Executive Summary Seiko Watch Corporation and its predecessor had always been innovative in watch technology development and brought many industry firsts to the watch market, and Seiko was very successful before the 1990s. With competitive environment change started in the 1990s, Seiko found it was not in the right segment of the market for growth, this segment is high end watch market. Seiko tried to break into the high end watch segment, but the attempts haven’t been proved successful.Based on detailed analysis of Seiko’s industry environment, competitive arena, and internal issues, conclusion was drawn that Seiko’s past vision, strategy and structure didn’t support its ambition to be an important player in the high end watch market. Countermeasures were then proposed: 1) have a clear and viable vision for future; 2) install a solid strategy of brands differentiation; and 3) match the strategy with organizational structure and resources. * IntroductionTh is case, â€Å"SEIKO WATCH CORPORATION: MOVING UPMARKET†, examined Japanese watch maker Seiko’s history, major technology developments, competitive environment, business expansion, and efforts and challenges to uplift brand image to compete in high end market segment. Seiko’s predecessor K. Hattori was established by 22-year-old founder Kintaro Hattori in 1881. The business was started with second-hand clocks sell and repair, and later on retailing and wholesaling of imported clocks.Hattori then established Seikosha (â€Å"Seiko† means exquisite and â€Å"sha† means house in Japanese) in 1892 to begin to produce wall clocks, launched the first wristwatch in Japan in 1913, and started to use Seiko brand on watches in 1923. Since then, Seiko had been enjoyed rapid growth in domestic market until 1950s when it accounted for 50% of total production in Japan, while Citizen and Orient shared the remaining 50%. Facing pressure from Swiss watch makers, Sei ko started to upgrade its technology to improve accuracy and add features, and managed to be comparable with Swiss products in terms of accuracy in the early 1960s.Around the same timeframe, after dominating the domestic competition in the late 1950s, Seiko started to go abroad. Through advertising initiatives such as being official time keeper of the 1964 Tokyo Olympic Games and continued technology focus such as being the world’s first company to introduce quartz wristwatch in 1969, Seiko earned its place in international market: it had become the leading watch brand in most Asian countries and successfully built sales channels in US and European countries by 1970s.Though Seiko was historically accepted by domestic customers as luxury watches producer at top-end of the market in addition to mid-range watches, its several attempts to reposition itself to high-end segment in international watch market didn’t enjoy much success: in the late 1970s, Seiko bought Jean Lass ale, a Swill watch brand, to form a sub-brand â€Å"Seiko Lassale† to sell luxury quartz dress watches at higher price points in international markets, but this brand was not successful in the US and Europe markets and eventually discontinued; another sub-brand â€Å"Grand Seiko†, once alive in 1960s aiming at the high end of the domestic watch market, was re-launched in the late 1980s to flight with Swiss watch makers in the high end segment, this attempt didn’t meet its desired effect otherwise Seiko would have not taken the third try in 2000s to move upward of the market through the spring drive technology. In 2007, doubt about brand upgrade was casted on Seiko again. * Analysis of the issues The myriad of problems facing Seiko can be traced to below three causes. Industry environment – Strategic context change of the horological industryThe first phase – before the late 1950s / early 1960s, everybody in the watch industry had competed in a pret ty straight forward environment: watches were mainly used for chronometric purpose, watch’s core technology was homogenous (everybody in the horological industry used mechanical movements system), and main objectives for watch makers were to mass produce precise timepieces at competitive cost and sell to everybody needs a watch. Seiko did a nice job in this era. It occupied majority of Japanese domestic market share and caught Swiss rivals up in terms of production facility and product accuracy. The second phase – from the late 1950s / early 1960s through the 1970s and 1980s, technological revolution, mainly application of electronics and quartz technologies, reshaped the horological industry. Every watch shared certain common elements: a movement to measure the passage of time, any energy source, a display, a case, and a bracelet or strap.Electronics altered the stereotype of energy source and display, while more significantly, quartz timekeeping technology broke the tradition of mechanical movement to bring much more accuracy to watch benefiting from its properties of a quartz crystal oscillating at precise frequencies. Comparing to mechanical components, electronics and quartz components could be produced and assembled at more stable, economic, and fashionable way, Watches then could be offered to customers with unprecedented accuracy, lower cost, and fashion statement. To embrace the change or be changed, all players of the industry went through an era of uncertainty and innovation. Seiko was very creative in the time and pioneered many watch technologies to the market. Seiko started expanding overseas and its international brand image was formed during the period. In the meanwhile, Seiko began efforts to setup sub-brand to move up in market.People would not have known ramifications of what they were doing when in process of historical events, but looking back into history, we know today the seed of Seiko dilemma was planted in the 1970s and 1980s under the soil of its success. The third phase – the 1990s was a no name decade for Japanese watch makers including Seiko. Domestic economy was staggering. Watch technology was still in evolution, but there was no break-through invention like quartz could stir up the arena. Low cost economies such as China and Hongkong were arising to take over in mid-priced and low-end watch market. Swiss watch makers firmly seized hold of high-end watch market while fighting back in mid to low end market.Watch Competitors came out from outside of the chronological industry: pocketable digital device made watch no longer a functional necessity for timekeeping purpose. Seiko sales declined in the decade. The fourth phase – after the millennium, prevalence of cell phones further deteriorated watches’ position as personal primary timekeeping accessory. People bought watches not for time telling but for social status and prestige distinguishing. Global demand for luxury goods grew, and high-end segment of the watch market was emerging as the most profitable and the fastest growing sector. Seiko was adjusting itself to the new era, but its brand image had never been perceived as luxury.Competitive arena – Strong Swiss competitors in high end segment, fierce competition in mid and low end segments from LCE (low cost economy) watch makers, domestic rivals, and Swatch group In the high end segment, Swiss watch makers were lost in the 1970s when quartz technology was changing the game. Though painful, a number of Swiss watch companies such as Patek Philippe, Rolex, and Omega chose to stick to mechanical watch making, and they laughed at last. Below quotation could best describe the situation: We worked really hard in the 1980s where everybody was dead. The quartz movement came in the 1970s, so all the other watchmakers threw away everything, both their equipment and their movements. In the 1980s is when we started to redevelop all our complications.At the time, my father [Philippe Stern] had a vision that only one type of watch should remain – the one with a mechanical complication. He believed there would always be people who appreciate fine mechanisms, whether it's manual winding or automatic. And he was right. It's like a nice painting. It's something unique, rare and made with passion. * Thierry Stern, Patek Philippe President, interviewed by Timezone. com in Sep 2012 In the mid and low end segments, Seiko’s attacks were from all around as technologies were easy to duplicate and consumers really cared about money they were spent, thus if you could provide fair quality watches with lower cost, e. g.LCE watch manufacturers, you could win some share of the market segment; if you could provide good quality watches with comparable cost but more features and fashion styles, e. g. Japanese domestic competitors Citizen and Casio as well as Swatch group from Swiss, you could gain some other share of the segment of this market. Company vision, strategy and structure – Seiko had no clear vision and strategy for the era of watches as prestige symbol, its structure was prohibitive from effective decision making and resources utilization Vision – we know in the 1970s and 1980s, Seiko enjoyed much success and went global as an icon of precise and inexpensive quartz technology.Seiko didn’t foresee that the greater success it appreciated the stronger consumer would tie it to the quartz brand, and fine craftsmanship of mechanical watch making would override in the future. Seiko has always been innovative in technology development, but failed to grasp a watch’s implication to today’s consumer: time is timeless and invaluable; consumers would eventually wish their watches as seen carrier of time are timeless and invaluable as well. Quartz or electronics is perceived by consumers as ephemeral and cheap consumable stuff. Strategy – Seiko made mistakes in brand portfoli o strategy. It launched two sub-brands to go up of the market segment in the years.The â€Å"Seiko Lassale† equipped with quartz movement was launched in the late 1970s and discontinued when it turns out not welcomed in US and European markets. The â€Å"Grand Seiko† featuring mechanical movement was alive from 1960-1975 within Japan domestic market only, and had been stopped for more than a decade in the quartz era until re-launch in 1988 for global market featuring quartz movement, after another decade, the â€Å"Grand Seiko† sluggishly began to shift to high grade mechanical movement. Both the â€Å"Seiko Lassale† and the â€Å"Grand Seiko† were too close to Seiko name and technology of quartz to reverse the quartz image of usually non-luxury items. In addition, it seemed Seiko didn’t have a carefully planned long range brand strategy.High end sub-brands were created and abandoned. The recent example was that Spring Drive, Seiko’s latest breakthrough mechanical movement technology bared management hope to upgrade brand image, first debuted in lower â€Å"Seiko† product line rather than high end â€Å"Grand Seiko† line. Seiko’s another high end brand â€Å"Credor†, though had long history and good acceptance at home, had never been marketed in international markets. Structure – Seiko historically had too complicated structure arrangements: a sales company purchased Seiko watches from its parent company owned manufacturing arms, and the arms were competing with each other and developed into firms with watch as minor business.The good thing was Seiko management realized this point and reorganized the company in 2001 to streamline decision making and focus on branding. * Conclusion and Recommendation Seiko’s vision, strategy, and structure didn’t help the company to gain advantage over its rivals in the competitive environment in recent two decades. Recommendation for Seiko is to build prudent and viable company vision ;amp; strategy, link the vision and strategy together with organization structure and resources, and get the vision and strategy realized. Details are following: Seiko needs to re-think that who are Seiko’s intended, actual, potential, and future customers, and what do these customers value in a watch.Watch collectors and enthusiasts, successful executives, and younger generation of rich families should be target clients for top end watches. These people care about watches’ craftsmanship and uniqueness, aesthetic and intricate style, status and symbol indication, as well as investment and heritage value, much more than superior accuracy and function for daily use. Seiko should take care of the demands of these people. However, Seiko shouldn’t give up the mid to low end market. Consumers of this market segment need a quality watch for money, fashion, function features, and some kind of status symbol will be plus. Seiko needs to have a solid strategy of distinguishable brands to server different segment demands.Seiko can get best practice idea and lessons learned from companies in the watch industry, such as Swatch group, and in other industries, such as VW group in automotive industry and L’Oreal group in cosmetic industry. Though the basic inner technology and formula could be shared across different brands and models, the exterior and style must be different. Different brands should convey clear different messages to customers. It would take too many resources and too long time to move the current Seiko brand up. The â€Å"Grand Seiko† name is no significant different from â€Å"Seiko† name thus is not appropriate to be a top end brand, but could cover the segment in between.The brand â€Å"Credor† is suggested to carry over the high end segment responsibility and needs to expand globally under intensive and well-designed promotional campaign. Seiko made a positive move to centralize and streamline watch company organization; the next step would be to match brand differentiation needs with organizational structure and resources. The â€Å"Credor†, â€Å"Grand Seiko†, â€Å"Seiko†, and other brands could share R;amp;D, production facility, IT, finance, HR and administration. But segmental marketing and sales, brand management, and some other specialized tasks can’t be shared. Each brand should be led by experienced and proved executives and take its own profit and loss responsibility.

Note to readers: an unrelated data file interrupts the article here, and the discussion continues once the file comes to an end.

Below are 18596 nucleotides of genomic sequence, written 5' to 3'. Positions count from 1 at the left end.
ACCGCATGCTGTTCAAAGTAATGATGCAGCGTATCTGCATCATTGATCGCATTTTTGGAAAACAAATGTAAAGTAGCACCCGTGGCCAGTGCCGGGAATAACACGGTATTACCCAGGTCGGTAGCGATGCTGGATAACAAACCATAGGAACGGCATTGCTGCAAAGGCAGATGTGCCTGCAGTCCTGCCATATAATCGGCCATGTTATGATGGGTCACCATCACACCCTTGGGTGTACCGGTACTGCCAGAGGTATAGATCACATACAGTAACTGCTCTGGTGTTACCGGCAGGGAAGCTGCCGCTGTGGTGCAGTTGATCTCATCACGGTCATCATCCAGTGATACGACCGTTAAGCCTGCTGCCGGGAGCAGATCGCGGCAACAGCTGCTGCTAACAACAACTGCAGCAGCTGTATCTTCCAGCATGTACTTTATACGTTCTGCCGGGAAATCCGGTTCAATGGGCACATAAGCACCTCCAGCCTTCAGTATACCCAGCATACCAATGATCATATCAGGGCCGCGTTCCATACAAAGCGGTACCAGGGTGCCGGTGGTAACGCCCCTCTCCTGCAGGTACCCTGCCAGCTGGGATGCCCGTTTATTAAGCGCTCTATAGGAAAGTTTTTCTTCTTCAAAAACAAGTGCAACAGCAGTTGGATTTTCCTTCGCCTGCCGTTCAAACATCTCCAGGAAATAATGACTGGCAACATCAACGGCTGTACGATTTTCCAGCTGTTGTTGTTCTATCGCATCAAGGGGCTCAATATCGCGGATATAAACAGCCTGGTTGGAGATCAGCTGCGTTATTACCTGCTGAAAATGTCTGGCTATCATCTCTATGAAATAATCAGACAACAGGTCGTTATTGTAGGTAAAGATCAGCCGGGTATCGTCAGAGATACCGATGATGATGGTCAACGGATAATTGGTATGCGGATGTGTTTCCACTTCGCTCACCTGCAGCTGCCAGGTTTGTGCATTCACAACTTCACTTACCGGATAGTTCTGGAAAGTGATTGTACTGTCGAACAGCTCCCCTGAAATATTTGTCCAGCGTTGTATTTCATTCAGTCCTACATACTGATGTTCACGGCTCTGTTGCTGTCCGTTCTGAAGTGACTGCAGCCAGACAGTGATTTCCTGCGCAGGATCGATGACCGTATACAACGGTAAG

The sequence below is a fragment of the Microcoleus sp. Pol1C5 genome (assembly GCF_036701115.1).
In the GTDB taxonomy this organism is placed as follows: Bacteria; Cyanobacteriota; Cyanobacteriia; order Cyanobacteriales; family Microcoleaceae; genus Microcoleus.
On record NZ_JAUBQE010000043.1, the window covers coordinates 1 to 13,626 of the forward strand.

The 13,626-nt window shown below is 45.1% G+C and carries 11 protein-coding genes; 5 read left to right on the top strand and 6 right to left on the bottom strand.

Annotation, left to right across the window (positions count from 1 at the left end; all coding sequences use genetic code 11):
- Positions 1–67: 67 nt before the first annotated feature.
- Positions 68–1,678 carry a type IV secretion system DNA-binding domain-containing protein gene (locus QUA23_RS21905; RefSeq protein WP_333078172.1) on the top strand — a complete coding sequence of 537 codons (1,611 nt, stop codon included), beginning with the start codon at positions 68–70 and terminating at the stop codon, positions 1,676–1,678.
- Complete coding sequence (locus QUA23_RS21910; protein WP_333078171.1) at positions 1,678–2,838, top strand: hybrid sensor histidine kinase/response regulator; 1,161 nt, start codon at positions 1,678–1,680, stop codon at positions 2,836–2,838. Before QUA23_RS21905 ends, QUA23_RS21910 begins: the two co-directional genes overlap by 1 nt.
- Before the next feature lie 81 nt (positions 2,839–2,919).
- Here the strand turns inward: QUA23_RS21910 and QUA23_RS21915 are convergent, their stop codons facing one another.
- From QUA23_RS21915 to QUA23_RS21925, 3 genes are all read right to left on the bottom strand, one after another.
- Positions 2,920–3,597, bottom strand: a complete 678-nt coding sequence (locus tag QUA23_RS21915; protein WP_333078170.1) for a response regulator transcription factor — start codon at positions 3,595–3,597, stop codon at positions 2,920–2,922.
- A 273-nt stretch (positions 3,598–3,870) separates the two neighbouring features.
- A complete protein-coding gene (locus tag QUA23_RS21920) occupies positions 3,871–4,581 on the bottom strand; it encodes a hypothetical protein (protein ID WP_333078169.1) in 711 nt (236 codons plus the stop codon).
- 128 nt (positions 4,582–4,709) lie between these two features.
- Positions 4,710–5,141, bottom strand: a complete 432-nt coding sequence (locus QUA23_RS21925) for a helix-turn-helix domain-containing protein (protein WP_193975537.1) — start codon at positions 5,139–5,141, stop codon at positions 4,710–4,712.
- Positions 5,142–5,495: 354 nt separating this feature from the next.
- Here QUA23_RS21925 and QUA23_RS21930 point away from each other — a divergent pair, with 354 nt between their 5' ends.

No comments:

Post a Comment

Note: Only a member of this blog may post a comment.